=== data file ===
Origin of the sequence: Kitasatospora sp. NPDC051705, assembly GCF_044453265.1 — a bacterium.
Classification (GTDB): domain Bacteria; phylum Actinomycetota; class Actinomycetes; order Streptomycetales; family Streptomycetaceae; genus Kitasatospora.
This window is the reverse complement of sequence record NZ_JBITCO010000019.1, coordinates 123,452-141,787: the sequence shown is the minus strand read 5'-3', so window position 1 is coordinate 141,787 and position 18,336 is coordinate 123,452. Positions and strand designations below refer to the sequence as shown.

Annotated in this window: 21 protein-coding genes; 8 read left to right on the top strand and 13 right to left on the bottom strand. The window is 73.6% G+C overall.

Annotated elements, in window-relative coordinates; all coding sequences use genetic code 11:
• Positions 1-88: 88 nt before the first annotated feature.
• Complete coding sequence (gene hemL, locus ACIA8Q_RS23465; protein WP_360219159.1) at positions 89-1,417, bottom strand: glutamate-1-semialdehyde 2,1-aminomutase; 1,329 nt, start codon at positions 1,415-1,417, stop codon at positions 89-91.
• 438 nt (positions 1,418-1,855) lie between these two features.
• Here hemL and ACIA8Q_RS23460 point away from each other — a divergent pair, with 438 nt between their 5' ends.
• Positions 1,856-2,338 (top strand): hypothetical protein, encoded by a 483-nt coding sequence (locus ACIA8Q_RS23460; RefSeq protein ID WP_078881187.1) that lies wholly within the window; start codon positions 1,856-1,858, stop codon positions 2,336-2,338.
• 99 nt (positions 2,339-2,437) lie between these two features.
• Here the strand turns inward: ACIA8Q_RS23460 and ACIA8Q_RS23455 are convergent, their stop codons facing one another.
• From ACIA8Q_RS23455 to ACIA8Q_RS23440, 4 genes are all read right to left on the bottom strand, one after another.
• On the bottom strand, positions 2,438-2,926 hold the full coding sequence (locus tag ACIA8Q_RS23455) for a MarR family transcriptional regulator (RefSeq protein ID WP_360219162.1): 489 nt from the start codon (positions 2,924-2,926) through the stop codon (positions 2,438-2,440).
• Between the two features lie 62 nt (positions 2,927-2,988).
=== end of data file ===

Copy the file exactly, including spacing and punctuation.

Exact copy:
Origin of the sequence: Kitasatospora sp. NPDC051705, assembly GCF_044453265.1 — a bacterium.
Classification (GTDB): domain Bacteria; phylum Actinomycetota; class Actinomycetes; order Streptomycetales; family Streptomycetaceae; genus Kitasatospora.
This window is the reverse complement of sequence record NZ_JBITCO010000019.1, coordinates 123,452-141,787: the sequence shown is the minus strand read 5'-3', so window position 1 is coordinate 141,787 and position 18,336 is coordinate 123,452. Positions and strand designations below refer to the sequence as shown.

Annotated in this window: 21 protein-coding genes; 8 read left to right on the top strand and 13 right to left on the bottom strand. The window is 73.6% G+C overall.

Annotated elements, in window-relative coordinates; all coding sequences use genetic code 11:
• Positions 1-88: 88 nt before the first annotated feature.
• Complete coding sequence (gene hemL, locus ACIA8Q_RS23465; protein WP_360219159.1) at positions 89-1,417, bottom strand: glutamate-1-semialdehyde 2,1-aminomutase; 1,329 nt, start codon at positions 1,415-1,417, stop codon at positions 89-91.
• 438 nt (positions 1,418-1,855) lie between these two features.
• Here hemL and ACIA8Q_RS23460 point away from each other — a divergent pair, with 438 nt between their 5' ends.
• Positions 1,856-2,338 (top strand): hypothetical protein, encoded by a 483-nt coding sequence (locus ACIA8Q_RS23460; RefSeq protein ID WP_078881187.1) that lies wholly within the window; start codon positions 1,856-1,858, stop codon positions 2,336-2,338.
• 99 nt (positions 2,339-2,437) lie between these two features.
• Here the strand turns inward: ACIA8Q_RS23460 and ACIA8Q_RS23455 are convergent, their stop codons facing one another.
• From ACIA8Q_RS23455 to ACIA8Q_RS23440, 4 genes are all read right to left on the bottom strand, one after another.
• On the bottom strand, positions 2,438-2,926 hold the full coding sequence (locus tag ACIA8Q_RS23455) for a MarR family transcriptional regulator (RefSeq protein ID WP_360219162.1): 489 nt from the start codon (positions 2,924-2,926) through the stop codon (positions 2,438-2,440).
• Between the two features lie 62 nt (positions 2,927-2,988).